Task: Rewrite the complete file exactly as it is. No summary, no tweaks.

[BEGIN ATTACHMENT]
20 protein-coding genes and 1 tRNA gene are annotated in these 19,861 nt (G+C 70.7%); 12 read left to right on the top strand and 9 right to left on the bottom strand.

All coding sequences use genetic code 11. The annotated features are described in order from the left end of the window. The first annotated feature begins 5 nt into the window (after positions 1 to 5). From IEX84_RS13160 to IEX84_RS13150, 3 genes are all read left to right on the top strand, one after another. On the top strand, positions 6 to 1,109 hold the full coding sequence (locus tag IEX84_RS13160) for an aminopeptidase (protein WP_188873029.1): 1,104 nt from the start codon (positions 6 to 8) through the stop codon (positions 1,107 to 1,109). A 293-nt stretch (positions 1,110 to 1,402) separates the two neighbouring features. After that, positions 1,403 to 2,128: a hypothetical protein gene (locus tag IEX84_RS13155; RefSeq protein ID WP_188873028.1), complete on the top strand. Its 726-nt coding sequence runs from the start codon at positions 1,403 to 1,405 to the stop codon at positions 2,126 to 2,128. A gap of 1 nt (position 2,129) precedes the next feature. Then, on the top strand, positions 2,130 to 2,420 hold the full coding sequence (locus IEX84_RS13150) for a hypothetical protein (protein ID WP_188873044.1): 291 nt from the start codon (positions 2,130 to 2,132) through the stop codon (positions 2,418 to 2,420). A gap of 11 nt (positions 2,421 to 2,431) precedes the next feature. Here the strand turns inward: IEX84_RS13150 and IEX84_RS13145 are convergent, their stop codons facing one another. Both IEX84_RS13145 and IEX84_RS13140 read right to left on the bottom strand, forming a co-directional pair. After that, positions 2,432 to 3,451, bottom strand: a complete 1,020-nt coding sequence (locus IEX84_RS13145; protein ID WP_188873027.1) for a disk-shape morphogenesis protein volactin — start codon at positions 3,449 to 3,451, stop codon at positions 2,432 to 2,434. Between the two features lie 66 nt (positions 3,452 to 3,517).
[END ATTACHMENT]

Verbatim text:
20 protein-coding genes and 1 tRNA gene are annotated in these 19,861 nt (G+C 70.7%); 12 read left to right on the top strand and 9 right to left on the bottom strand.

All coding sequences use genetic code 11. The annotated features are described in order from the left end of the window. The first annotated feature begins 5 nt into the window (after positions 1 to 5). From IEX84_RS13160 to IEX84_RS13150, 3 genes are all read left to right on the top strand, one after another. On the top strand, positions 6 to 1,109 hold the full coding sequence (locus tag IEX84_RS13160) for an aminopeptidase (protein WP_188873029.1): 1,104 nt from the start codon (positions 6 to 8) through the stop codon (positions 1,107 to 1,109). A 293-nt stretch (positions 1,110 to 1,402) separates the two neighbouring features. After that, positions 1,403 to 2,128: a hypothetical protein gene (locus tag IEX84_RS13155; RefSeq protein ID WP_188873028.1), complete on the top strand. Its 726-nt coding sequence runs from the start codon at positions 1,403 to 1,405 to the stop codon at positions 2,126 to 2,128. A gap of 1 nt (position 2,129) precedes the next feature. Then, on the top strand, positions 2,130 to 2,420 hold the full coding sequence (locus IEX84_RS13150) for a hypothetical protein (protein ID WP_188873044.1): 291 nt from the start codon (positions 2,130 to 2,132) through the stop codon (positions 2,418 to 2,420). A gap of 11 nt (positions 2,421 to 2,431) precedes the next feature. Here the strand turns inward: IEX84_RS13150 and IEX84_RS13145 are convergent, their stop codons facing one another. Both IEX84_RS13145 and IEX84_RS13140 read right to left on the bottom strand, forming a co-directional pair. After that, positions 2,432 to 3,451, bottom strand: a complete 1,020-nt coding sequence (locus IEX84_RS13145; protein ID WP_188873027.1) for a disk-shape morphogenesis protein volactin — start codon at positions 3,449 to 3,451, stop codon at positions 2,432 to 2,434. Between the two features lie 66 nt (positions 3,452 to 3,517).